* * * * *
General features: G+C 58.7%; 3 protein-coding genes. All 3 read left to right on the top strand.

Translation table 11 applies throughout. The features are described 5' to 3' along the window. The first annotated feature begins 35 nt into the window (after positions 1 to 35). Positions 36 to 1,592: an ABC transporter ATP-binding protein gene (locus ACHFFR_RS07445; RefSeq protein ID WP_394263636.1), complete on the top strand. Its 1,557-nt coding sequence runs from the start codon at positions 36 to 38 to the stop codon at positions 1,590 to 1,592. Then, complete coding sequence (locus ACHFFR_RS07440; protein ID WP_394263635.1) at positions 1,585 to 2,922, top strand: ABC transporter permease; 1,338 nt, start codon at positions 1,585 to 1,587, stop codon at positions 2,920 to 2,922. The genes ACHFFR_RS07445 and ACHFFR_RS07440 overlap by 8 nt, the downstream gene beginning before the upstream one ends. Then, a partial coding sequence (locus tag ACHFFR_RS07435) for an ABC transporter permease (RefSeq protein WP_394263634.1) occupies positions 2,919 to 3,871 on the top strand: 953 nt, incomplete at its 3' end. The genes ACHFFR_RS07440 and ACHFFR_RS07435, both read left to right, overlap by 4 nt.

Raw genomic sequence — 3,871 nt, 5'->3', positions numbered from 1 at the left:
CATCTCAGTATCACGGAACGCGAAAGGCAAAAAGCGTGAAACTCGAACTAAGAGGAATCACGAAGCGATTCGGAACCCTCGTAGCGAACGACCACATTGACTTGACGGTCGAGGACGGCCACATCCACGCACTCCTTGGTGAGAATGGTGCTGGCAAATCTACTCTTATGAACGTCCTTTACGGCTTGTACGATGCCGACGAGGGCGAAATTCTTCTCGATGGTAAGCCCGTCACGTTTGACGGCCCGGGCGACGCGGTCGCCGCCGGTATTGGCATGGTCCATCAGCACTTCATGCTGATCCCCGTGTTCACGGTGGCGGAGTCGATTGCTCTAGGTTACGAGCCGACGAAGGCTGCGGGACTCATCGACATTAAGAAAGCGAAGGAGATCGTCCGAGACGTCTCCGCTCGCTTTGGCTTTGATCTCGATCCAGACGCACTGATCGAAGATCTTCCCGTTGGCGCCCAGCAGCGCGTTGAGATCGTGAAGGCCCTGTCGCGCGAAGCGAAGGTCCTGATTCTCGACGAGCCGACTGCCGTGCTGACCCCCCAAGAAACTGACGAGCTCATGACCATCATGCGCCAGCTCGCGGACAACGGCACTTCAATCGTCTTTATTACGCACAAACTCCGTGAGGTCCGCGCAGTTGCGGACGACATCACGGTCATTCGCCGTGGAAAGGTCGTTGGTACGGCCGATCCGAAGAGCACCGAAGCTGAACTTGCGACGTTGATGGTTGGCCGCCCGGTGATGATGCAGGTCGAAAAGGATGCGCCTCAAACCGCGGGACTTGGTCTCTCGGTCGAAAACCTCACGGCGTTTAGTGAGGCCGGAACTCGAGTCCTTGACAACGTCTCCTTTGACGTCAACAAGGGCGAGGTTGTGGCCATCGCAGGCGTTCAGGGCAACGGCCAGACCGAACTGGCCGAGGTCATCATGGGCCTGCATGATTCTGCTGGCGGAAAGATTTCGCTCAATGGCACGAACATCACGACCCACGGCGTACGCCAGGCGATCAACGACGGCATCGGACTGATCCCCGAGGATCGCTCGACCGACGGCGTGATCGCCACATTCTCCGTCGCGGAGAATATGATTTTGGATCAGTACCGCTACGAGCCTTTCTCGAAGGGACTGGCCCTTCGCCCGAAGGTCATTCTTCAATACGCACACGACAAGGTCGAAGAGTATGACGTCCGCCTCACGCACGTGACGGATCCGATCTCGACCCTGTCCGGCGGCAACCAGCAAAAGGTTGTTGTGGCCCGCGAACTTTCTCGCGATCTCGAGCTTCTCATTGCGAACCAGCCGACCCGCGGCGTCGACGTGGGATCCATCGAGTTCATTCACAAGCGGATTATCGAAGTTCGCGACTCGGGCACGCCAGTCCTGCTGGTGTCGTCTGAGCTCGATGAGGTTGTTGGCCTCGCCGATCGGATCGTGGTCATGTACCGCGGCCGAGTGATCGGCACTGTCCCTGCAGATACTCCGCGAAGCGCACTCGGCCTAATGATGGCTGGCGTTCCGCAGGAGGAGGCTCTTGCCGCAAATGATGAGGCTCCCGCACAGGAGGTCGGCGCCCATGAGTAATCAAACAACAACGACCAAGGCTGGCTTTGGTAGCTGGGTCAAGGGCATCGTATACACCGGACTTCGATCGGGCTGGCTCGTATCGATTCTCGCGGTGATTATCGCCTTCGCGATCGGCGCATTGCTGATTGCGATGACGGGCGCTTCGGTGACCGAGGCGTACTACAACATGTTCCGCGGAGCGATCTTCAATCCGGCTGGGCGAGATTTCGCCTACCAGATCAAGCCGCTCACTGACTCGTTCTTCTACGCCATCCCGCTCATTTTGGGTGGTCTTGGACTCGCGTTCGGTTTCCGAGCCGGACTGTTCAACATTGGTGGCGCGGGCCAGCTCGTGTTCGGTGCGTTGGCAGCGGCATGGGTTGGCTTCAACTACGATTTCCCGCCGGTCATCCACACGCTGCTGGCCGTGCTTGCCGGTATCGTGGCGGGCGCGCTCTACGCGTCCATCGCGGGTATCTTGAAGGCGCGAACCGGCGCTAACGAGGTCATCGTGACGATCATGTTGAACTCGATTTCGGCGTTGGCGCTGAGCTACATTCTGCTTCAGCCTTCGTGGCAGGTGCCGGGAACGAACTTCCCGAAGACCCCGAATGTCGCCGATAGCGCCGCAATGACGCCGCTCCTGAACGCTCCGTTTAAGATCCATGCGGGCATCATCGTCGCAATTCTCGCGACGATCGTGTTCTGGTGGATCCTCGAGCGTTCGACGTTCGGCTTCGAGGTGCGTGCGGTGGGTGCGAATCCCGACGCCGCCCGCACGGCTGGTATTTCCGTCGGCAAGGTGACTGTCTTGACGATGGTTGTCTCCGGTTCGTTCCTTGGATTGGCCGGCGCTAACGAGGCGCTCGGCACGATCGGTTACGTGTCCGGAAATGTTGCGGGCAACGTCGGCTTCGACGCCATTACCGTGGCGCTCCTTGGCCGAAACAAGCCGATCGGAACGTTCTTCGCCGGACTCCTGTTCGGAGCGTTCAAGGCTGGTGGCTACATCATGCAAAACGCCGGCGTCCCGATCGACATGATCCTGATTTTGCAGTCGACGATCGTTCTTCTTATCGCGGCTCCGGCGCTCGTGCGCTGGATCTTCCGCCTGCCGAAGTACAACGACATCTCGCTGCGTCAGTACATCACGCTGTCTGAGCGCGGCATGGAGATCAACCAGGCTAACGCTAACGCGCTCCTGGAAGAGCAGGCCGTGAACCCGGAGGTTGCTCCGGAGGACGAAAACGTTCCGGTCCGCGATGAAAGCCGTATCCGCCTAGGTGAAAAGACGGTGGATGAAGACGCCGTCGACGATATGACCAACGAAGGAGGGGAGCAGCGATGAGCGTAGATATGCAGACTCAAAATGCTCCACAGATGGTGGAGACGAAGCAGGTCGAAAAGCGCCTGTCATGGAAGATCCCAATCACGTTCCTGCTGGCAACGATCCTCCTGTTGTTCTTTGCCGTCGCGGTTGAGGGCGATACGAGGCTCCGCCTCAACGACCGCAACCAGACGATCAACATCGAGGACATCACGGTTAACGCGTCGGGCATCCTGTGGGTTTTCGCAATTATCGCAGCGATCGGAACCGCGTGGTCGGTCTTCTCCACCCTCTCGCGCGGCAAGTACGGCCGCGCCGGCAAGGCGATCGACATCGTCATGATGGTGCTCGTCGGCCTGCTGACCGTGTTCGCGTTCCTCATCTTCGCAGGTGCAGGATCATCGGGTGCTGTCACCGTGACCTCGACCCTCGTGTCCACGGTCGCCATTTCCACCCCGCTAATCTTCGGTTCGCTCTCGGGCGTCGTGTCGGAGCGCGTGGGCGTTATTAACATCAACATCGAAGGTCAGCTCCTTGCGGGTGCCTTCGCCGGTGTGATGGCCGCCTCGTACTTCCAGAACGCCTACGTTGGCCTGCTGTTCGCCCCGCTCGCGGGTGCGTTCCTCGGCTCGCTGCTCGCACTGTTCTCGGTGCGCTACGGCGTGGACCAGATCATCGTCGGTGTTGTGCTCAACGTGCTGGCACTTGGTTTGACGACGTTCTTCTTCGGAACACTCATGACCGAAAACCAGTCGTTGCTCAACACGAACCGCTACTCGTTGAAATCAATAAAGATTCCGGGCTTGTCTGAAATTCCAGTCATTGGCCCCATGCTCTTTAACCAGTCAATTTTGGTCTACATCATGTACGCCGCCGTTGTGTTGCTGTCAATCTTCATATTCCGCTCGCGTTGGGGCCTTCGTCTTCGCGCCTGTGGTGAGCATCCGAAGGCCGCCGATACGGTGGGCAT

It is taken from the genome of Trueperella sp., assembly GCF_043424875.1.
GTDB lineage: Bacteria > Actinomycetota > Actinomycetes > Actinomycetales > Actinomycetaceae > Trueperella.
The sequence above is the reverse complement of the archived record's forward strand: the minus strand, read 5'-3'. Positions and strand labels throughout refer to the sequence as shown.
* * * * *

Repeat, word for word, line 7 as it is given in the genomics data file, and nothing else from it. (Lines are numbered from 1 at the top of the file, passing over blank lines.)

The sequence above is the reverse complement of the archived record's forward strand: the minus strand, read 5'-3'. Positions and strand labels throughout refer to the sequence as shown.